”A curious and useful life”

Ett resultat av sommarens arbete var ett reviderat abstract, alltså kort sammanfattning, på engelska av mitt forskningsprojekt om Pehr Löfling. Det är ganska likt den svenska sammanfattning som går att läsa här, men vissa mindre ändringar har jag gjort som en följd av hur mina tankar om projektet har utvecklats under det senaste året. Dessutom har jag formulerat en ny titel för hela arbetet som jag tycker mycket om, eftersom den fångar så mycket av det min forskning handlar om. Alltså lägger jag här ut den nya texten, inklusive titel, och välkomnar (som alltid) konstruktiva synpunkter på både form och innehåll.

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A curious and useful life: Pehr Löfling and the globalization of knowledge, 1729–1756

Pehr Löfling (1729–1756) was one of the most prominent students of naturalist Carl Linnaeus. During a brief life spent in Sweden, Spain and South America, he became deeply involved in the globalization of knowledge that Linnaean natural history represented from the middle of the eighteenth century. He was directly engaged in the formulation of some of his teacher’s new principles and methods; he contributed to spreading them in the European Republic of Letters; and he was given a rare chance of applying the Linnaean ideas in a colonial context, where they both challenged and were challenged by indigenous epistemologies. The goal of my research is to understand how different stages and aspects of the globalization of knowledge impacted on and were affected by individual lives such as Löfling’s.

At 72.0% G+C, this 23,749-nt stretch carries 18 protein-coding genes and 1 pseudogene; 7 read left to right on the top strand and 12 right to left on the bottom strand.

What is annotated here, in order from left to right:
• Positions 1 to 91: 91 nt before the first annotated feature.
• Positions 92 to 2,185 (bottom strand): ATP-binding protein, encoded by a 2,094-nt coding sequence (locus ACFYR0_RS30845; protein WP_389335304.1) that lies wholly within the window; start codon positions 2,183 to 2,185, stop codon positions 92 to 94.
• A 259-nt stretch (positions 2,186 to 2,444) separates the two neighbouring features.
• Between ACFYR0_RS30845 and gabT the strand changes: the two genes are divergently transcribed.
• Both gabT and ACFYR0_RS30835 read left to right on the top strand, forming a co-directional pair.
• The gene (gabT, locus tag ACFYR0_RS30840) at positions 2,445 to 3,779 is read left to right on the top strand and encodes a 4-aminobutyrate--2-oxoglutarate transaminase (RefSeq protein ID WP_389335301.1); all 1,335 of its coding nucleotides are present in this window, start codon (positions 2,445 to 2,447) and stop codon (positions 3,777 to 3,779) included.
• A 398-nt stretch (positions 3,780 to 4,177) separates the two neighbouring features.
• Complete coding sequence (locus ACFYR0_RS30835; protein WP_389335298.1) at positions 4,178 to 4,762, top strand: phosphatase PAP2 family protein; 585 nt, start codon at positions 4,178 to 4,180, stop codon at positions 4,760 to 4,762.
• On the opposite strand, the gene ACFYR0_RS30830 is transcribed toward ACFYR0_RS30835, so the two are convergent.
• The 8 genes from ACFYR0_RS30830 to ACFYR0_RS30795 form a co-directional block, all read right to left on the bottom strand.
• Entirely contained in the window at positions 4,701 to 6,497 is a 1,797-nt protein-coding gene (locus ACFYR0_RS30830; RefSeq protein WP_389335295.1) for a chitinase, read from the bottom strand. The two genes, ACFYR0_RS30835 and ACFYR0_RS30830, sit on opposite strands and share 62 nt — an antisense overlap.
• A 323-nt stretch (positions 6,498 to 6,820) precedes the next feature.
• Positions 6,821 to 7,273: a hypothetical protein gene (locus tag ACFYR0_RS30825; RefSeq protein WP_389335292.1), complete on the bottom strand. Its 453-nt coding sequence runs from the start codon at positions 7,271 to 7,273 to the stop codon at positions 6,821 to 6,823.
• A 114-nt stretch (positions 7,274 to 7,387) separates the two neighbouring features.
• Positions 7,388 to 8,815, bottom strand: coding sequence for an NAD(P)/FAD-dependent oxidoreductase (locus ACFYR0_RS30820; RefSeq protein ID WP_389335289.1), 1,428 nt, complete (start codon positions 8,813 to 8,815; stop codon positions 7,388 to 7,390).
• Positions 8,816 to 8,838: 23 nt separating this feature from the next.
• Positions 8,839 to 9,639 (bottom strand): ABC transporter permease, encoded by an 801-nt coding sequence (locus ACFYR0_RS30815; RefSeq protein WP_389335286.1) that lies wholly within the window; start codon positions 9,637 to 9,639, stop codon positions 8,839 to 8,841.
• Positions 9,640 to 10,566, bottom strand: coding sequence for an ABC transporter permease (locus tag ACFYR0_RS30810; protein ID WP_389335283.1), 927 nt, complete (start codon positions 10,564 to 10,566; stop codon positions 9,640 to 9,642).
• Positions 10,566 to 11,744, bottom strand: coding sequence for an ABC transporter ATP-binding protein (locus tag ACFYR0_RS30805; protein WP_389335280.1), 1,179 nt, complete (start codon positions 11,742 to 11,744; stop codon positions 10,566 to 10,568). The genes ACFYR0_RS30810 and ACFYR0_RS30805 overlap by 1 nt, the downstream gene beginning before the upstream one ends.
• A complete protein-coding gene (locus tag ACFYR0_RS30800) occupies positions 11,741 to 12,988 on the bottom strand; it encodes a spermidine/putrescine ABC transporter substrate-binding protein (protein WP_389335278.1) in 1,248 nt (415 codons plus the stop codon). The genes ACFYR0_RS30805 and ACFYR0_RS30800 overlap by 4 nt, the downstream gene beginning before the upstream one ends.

Based on an approach that David Livingstone has called “life geography”, I will primarily analyse three encounters and the spaces (literally situations) in which they occurred: between Löfling as a young man and the Linnaean circle in Uppsala; between him as a Linnaean “apostle” and Spanish botanists in Madrid; and between him as a European colonial naturalist and the Amerindians of the Orinoco region in present-day Venezuela. Some of the questions I will address are: What do these exchanges and their outcomes tell us about the theory and practice of Linnaean natural history? How did space, location, place affect the allegedly universal science that Löfling represented? Finally, what role did the motives of curiosity and utility play in his scientific work as it evolved over the years?